Four Ways Video Games Are Good For Your Career
What image enters your mind at hearing the words ‘video gamer’? Melted brains? Bloodshot eyes? Mega-corporation-owning, multi-billionaire geniuses?
It’s long been said that it’s the nerds who’ll write our future. Computer games lie at not only the epicentre of the geek movement but the cutting edge of modern storytelling. And as VR looks set to take over the world, it’s no longer a topic solely for the boys, with women counting for half of the gaming community.
Read on to discover how games can teach you valuable skills, improve your productivity and help you feel better about yourself.
“It’ll rot your mind,” Mama Quirke said to eight-year-old me, confiscating my Banjo Kazooie cartridge for the fifth time. Clearly she hadn’t seen this recent study, indicating that children who play video games develop superior cognitive and social skills to their peers.
It’s not just the kids who benefit. A 2013 study found that playing Mario for 30 minutes a day literally expanded the subject’s hippocampus, the ‘memory centre’ of the brain. So marked was the volumetric increase that researchers think video game therapy could be useful for patients with disorders involving decreased brain size, such as schizophrenia or PTSD.
Game designer and performance academic Jane McGonigal agrees that games are an untapped resource for cognitive self-improvement. But it’s not sudokus or Nintendo Brain Training she suggests. Apparently, it’s mainstream works like Final Fantasy, Mass Effect and Call Of Duty that are worth your time.
“Traditional video games are more complex and harder to master,” says McGonigal, “and they require that the player learn a wider and more challenging range of skills and abilities.”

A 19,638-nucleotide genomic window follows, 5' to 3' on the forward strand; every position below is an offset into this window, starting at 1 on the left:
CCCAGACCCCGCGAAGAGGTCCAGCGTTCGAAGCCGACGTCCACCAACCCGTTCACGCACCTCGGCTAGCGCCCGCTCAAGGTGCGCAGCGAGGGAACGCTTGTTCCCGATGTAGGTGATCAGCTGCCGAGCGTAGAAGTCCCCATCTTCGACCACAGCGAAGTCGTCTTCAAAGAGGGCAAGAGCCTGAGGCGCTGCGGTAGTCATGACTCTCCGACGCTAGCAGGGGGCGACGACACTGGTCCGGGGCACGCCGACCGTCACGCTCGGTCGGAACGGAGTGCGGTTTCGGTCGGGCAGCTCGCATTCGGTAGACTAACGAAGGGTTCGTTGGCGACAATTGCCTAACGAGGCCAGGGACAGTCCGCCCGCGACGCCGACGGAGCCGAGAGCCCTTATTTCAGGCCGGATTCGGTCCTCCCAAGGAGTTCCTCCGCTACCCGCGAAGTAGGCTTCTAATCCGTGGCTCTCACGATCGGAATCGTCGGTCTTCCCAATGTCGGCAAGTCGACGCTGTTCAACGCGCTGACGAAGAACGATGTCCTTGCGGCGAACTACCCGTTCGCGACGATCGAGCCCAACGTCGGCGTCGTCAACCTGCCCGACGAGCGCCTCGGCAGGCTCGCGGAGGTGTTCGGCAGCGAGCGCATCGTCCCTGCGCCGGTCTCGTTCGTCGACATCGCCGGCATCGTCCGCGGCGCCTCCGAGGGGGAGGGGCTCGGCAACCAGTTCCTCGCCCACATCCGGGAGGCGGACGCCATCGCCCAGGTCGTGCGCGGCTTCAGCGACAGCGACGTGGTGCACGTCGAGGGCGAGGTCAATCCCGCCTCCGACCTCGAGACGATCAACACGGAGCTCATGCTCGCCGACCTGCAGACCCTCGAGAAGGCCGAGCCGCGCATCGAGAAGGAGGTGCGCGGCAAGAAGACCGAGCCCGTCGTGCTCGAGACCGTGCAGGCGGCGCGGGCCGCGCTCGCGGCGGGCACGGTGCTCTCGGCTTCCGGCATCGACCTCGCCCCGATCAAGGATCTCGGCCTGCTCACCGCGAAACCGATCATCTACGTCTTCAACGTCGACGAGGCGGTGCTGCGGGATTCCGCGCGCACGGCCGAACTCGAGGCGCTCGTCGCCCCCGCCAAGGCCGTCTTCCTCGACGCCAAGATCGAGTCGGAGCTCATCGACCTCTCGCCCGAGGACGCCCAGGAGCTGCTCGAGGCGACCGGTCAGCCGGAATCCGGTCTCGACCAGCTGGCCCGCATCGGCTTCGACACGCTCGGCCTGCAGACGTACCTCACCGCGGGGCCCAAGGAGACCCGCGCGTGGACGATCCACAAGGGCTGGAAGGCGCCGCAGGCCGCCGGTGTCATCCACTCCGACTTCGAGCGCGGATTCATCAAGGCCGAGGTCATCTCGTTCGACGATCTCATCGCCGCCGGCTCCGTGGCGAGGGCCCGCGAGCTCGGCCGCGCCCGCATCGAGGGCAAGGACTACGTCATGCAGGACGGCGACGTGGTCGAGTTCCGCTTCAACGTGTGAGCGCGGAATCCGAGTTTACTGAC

Seems Dr Kawashima was a quack after all.
What do the U.S. Army and Dyson have in common? Both depend on video game concepts to attract potential employees. From ‘Virtual Army Experience’ units to that Dyson recruitment puzzle to ‘Badgeville’ solutions, employers are using virtual rewards to incentivise their workforce and drive engagement.
Take ServiceSource. This year, the company instituted a Game Of Thrones-themed workplace competition that offers rewards to teams with the biggest sales. Results have included improved pacing of sales and a resultant reduction of stress in the month’s final quarter. The team set-up encourages colleague camaraderie. In short, by ‘gamifying’ its workplace, ServiceSource has recognised the value of gaming culture in everyday life.
Gamification in the workplace is a growing trend. From single-woman start-ups to multi-continental corporations, it is an easy way to bring some joy to the daily grind. Knowing how to use this valuable tool in the office could be the difference between employee disillusionment and satisfaction.
The daily grind
Gamers know their grinding – and no, we’re not talking club dance floors. ‘Grinding’ is a gamer term for the process of undergoing dull, repetitive tasks – usually fighting monsters for experience points – in order to level up and progress within the virtual world.